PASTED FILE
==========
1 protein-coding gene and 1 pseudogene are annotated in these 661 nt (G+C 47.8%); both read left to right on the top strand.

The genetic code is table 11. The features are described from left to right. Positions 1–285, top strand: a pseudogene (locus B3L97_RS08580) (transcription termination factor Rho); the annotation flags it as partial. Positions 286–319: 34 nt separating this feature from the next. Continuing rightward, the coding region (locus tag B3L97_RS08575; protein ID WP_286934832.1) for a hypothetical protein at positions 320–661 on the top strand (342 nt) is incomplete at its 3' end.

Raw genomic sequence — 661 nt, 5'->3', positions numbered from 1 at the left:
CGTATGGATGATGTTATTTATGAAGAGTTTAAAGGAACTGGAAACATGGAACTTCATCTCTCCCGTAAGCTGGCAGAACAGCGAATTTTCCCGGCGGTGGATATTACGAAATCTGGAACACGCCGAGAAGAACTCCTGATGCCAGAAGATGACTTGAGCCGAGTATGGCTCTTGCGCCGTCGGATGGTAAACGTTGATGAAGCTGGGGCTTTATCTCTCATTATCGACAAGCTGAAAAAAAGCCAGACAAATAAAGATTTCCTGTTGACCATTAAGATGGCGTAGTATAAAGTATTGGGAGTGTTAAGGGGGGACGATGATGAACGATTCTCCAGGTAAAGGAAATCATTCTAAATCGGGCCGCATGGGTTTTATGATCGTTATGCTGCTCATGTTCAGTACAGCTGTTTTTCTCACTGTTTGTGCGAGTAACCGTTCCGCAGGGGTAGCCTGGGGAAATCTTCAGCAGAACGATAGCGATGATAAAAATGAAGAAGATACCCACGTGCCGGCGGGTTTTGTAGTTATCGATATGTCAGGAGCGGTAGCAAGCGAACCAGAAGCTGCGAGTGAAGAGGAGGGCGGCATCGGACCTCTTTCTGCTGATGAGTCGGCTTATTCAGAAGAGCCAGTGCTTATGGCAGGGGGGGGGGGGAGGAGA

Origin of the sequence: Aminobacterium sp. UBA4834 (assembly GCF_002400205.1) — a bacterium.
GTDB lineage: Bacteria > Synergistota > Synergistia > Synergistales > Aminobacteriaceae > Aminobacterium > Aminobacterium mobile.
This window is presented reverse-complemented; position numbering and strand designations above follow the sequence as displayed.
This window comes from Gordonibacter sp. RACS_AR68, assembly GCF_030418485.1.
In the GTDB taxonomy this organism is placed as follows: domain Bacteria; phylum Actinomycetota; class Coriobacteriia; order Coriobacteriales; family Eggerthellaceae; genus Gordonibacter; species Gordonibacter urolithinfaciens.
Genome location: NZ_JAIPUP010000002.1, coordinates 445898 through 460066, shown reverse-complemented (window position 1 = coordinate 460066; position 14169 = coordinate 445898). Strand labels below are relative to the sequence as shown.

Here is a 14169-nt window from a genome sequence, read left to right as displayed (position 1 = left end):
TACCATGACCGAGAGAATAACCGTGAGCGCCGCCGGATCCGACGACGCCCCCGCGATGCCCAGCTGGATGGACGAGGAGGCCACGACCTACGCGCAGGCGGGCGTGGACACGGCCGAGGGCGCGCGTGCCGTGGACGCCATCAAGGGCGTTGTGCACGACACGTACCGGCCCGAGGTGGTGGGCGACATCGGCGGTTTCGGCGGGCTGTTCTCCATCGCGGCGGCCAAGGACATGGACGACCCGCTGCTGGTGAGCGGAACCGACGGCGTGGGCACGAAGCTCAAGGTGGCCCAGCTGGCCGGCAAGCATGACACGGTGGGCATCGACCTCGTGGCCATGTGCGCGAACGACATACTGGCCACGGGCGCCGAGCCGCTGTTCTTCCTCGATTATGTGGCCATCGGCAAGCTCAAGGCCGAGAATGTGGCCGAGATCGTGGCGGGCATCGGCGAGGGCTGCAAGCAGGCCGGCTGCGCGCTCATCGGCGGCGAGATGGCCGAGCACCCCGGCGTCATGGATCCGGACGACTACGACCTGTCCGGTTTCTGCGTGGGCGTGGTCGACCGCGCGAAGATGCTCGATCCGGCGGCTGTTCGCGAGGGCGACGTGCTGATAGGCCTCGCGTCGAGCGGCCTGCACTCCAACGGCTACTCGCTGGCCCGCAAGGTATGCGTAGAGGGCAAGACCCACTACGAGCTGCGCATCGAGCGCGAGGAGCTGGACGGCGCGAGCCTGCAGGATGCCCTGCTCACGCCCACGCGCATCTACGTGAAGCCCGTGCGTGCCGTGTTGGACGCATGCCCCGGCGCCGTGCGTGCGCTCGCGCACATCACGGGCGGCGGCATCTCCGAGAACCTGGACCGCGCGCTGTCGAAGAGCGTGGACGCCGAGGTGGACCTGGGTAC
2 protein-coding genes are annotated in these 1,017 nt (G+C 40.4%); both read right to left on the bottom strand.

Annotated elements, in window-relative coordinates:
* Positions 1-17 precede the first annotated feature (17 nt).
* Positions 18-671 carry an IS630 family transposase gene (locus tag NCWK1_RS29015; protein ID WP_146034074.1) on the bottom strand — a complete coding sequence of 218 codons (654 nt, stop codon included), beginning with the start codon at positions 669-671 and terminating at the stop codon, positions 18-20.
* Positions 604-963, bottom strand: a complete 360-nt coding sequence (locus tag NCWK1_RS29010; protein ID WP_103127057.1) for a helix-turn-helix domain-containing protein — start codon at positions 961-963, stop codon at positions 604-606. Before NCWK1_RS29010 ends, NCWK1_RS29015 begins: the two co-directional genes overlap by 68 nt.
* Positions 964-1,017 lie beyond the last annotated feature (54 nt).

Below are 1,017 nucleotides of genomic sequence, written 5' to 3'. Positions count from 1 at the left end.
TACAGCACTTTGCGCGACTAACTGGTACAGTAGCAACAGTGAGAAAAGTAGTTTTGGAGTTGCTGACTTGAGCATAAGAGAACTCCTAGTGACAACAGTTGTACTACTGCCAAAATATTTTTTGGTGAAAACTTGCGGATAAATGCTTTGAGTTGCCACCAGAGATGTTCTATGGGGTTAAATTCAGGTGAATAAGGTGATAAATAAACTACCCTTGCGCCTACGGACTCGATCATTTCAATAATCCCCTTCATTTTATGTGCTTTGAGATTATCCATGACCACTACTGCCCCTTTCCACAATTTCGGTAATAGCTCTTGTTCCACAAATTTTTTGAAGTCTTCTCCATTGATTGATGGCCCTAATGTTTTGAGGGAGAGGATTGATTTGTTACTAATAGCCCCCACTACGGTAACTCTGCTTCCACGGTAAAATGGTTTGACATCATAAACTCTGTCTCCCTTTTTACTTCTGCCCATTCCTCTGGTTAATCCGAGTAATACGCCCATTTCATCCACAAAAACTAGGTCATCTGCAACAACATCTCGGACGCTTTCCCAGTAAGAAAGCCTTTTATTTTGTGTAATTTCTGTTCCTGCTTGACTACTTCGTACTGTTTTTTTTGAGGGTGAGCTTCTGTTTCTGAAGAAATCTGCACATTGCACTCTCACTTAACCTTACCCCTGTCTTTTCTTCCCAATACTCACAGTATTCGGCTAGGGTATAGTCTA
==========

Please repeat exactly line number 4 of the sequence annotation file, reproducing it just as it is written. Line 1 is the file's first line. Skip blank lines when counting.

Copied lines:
CGTATGGATGATGTTATTTATGAAGAGTTTAAAGGAACTGGAAACATGGAACTTCATCTCTCCCGTAAGCTGGCAGAACAGCGAATTTTCCCGGCGGTGGATATTACGAAATCTGGAACACGCCGAGAAGAACTCCTGATGCCAGAAGATGACTTGAGCCGAGTATGGCTCTTGCGCCGTCGGATGGTAAACGTTGATGAAGCTGGGGCTTTATCTCTCATTATCGACAAGCTGAAAAAAAGCCAGACAAATAAAGATTTCCTGTTGACCATTAAGATGGCGTAGTATAAAGTATTGGGAGTGTTAAGGGGGGACGATGATGAACGATTCTCCAGGTAAAGGAAATCATTCTAAATCGGGCCGCATGGGTTTTATGATCGTTATGCTGCTCATGTTCAGTACAGCTGTTTTTCTCACTGTTTGTGCGAGTAACCGTTCCGCAGGGGTAGCCTGGGGAAATCTTCAGCAGAACGATAGCGATGATAAAAATGAAGAAGATACCCACGTGCCGGCGGGTTTTGTAGTTATCGATATGTCAGGAGCGGTAGCAAGCGAACCAGAAGCTGCGAGTGAAGAGGAGGGCGGCATCGGACCTCTTTCTGCTGATGAGTCGGCTTATTCAGAAGAGCCAGTGCTTATGGCAGGGGGGGGGGGGAGGAGA